My Writing Process

Hey everyone. How are you? I am fine.

We've had a lot of stuff going on in Hello Industry world lately. James and I are working on the 2nd half of the Hymns album. We're all working on some business-y things like looking at booking agencies and management. We've been playing a lot of shows in Peoria this summer/fall which has been really fun.

And I've been writing quite a bit. I think we're up to 5 or 6 "keepers" for the next album. I could be off, but I estimate we'll start recording the next album mid to late 2010.

The songs are all kind of turning out to be along a common theme. I haven't planned it this way at all. And I'm not going to share the theme with you now, but I will share about how these songs come into this world…

Here's an insight into my writing process: I live my life. While I'm living my life I see someone or something that jolts me just a little bit outside of my world - like a very zoomed out or very different picture of things for about .01 seconds. That insight triggers something inside my brain that feels very overwhelming and the only way for me to cope with it is to sit down and play some music by myself. Usually a phrase or maybe a melody line accompanies this picture - like a soundtrack behind my slideshow - so I base what I'm playing or singing off of that.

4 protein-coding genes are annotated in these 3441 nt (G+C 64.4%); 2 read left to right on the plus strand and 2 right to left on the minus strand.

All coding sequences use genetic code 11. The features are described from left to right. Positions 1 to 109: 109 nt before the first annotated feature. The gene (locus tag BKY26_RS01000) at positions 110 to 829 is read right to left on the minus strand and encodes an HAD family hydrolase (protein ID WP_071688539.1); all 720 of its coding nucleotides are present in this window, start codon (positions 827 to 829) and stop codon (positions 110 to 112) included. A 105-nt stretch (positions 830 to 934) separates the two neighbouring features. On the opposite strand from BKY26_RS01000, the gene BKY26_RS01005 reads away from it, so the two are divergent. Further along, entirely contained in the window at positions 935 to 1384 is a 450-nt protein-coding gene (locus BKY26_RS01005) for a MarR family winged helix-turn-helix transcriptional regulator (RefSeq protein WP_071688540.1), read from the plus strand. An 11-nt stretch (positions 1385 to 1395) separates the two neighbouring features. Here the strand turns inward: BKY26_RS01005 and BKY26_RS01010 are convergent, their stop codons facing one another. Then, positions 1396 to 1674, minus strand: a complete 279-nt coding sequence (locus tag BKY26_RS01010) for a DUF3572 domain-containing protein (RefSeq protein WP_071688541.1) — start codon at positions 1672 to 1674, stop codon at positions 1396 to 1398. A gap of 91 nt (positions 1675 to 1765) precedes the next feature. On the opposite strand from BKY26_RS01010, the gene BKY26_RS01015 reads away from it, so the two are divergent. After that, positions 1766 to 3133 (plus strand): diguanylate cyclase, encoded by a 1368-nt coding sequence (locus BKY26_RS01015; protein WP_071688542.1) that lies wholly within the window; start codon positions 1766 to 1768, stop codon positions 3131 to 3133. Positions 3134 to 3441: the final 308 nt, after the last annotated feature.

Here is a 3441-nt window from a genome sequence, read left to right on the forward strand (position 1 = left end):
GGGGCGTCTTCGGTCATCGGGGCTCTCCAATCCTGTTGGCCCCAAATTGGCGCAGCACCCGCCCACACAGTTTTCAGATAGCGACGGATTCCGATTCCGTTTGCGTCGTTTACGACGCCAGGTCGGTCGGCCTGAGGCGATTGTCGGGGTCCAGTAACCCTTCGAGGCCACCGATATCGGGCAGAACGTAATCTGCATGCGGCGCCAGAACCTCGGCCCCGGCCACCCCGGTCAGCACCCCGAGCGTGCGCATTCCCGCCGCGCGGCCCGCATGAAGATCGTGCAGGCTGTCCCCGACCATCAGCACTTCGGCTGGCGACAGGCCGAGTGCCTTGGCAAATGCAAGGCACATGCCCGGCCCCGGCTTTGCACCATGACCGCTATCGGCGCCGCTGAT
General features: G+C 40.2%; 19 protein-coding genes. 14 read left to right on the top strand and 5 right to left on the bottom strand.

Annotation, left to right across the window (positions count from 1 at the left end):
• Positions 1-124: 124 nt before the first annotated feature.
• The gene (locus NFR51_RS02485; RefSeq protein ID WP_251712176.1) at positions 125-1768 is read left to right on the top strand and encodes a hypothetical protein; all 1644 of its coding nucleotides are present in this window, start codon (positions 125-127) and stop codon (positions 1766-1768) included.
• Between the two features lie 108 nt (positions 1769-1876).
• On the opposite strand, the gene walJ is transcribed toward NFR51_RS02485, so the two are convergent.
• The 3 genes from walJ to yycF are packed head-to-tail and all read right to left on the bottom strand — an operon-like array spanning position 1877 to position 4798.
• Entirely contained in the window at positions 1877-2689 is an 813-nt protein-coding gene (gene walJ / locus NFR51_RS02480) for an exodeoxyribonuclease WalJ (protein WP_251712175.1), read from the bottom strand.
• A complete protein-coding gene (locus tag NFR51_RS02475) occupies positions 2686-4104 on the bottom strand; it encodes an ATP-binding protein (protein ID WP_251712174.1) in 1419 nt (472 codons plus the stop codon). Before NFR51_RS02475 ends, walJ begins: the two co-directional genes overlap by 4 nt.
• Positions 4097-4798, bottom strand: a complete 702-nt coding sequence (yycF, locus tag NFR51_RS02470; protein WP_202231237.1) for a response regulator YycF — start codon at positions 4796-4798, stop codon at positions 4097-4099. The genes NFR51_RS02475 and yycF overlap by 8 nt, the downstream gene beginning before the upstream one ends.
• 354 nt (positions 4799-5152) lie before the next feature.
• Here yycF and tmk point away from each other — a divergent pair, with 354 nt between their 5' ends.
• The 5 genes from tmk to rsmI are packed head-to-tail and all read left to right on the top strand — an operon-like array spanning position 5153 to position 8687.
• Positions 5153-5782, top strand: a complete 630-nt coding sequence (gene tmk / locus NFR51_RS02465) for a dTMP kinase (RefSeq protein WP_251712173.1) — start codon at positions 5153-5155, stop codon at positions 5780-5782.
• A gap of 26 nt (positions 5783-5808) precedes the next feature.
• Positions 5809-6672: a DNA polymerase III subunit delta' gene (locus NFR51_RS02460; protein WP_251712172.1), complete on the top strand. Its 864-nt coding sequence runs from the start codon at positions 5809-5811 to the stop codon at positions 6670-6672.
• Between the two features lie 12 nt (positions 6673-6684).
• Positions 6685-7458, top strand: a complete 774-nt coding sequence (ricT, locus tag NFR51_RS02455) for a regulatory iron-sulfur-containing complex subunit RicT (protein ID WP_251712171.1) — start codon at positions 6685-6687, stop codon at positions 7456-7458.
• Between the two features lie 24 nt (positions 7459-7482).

That's the easy and nice part. What follows that probably classifies me as someone who deserves some psycho-analytical attention.

That .01 second piece of information is permanently in repeat mode inside my head. While I sleep it's playing. While I'm talking it's playing. Always playing. At the beginning is the worst because it's such a small bit of music.

Over and over and over. I feel sometimes like I'm going insane. I've even started to get sick to my stomach at times because I feel nauseated by the repetitiveness. But as it repeats I'm working it out - like it or not. Sometimes I have a big chunk of a song figured out after a night of sleep.

So a lot of the writing process happens in my head. Eventually I sit down again with an instrument and get to actually hear what it sounds like. This part becomes fun again. After that, I record it into garageband or similar program and email it to the band. I can tell how good it is based on the time it takes them to respond to the email. If no one responds for a week I go back into repeat mode and rework the song in my head.

Once I or the band deems it a good song, it enters the arrangement stage. This is when the song releases me and the stop button is pressed. The silence is beautiful! But so is the excitement to see where the song will go next.

If you've never had a band play music that you've written, you really should. It feels great. A bunch of talented musicians interpreting and deciphering days and weeks of your deepest weirdest inside thoughts. The random and abstract becomes a living, breathing thing. It has its own life. And when it breathes it's beautiful. Usually. Otherwise we dump it and go on to the next one.

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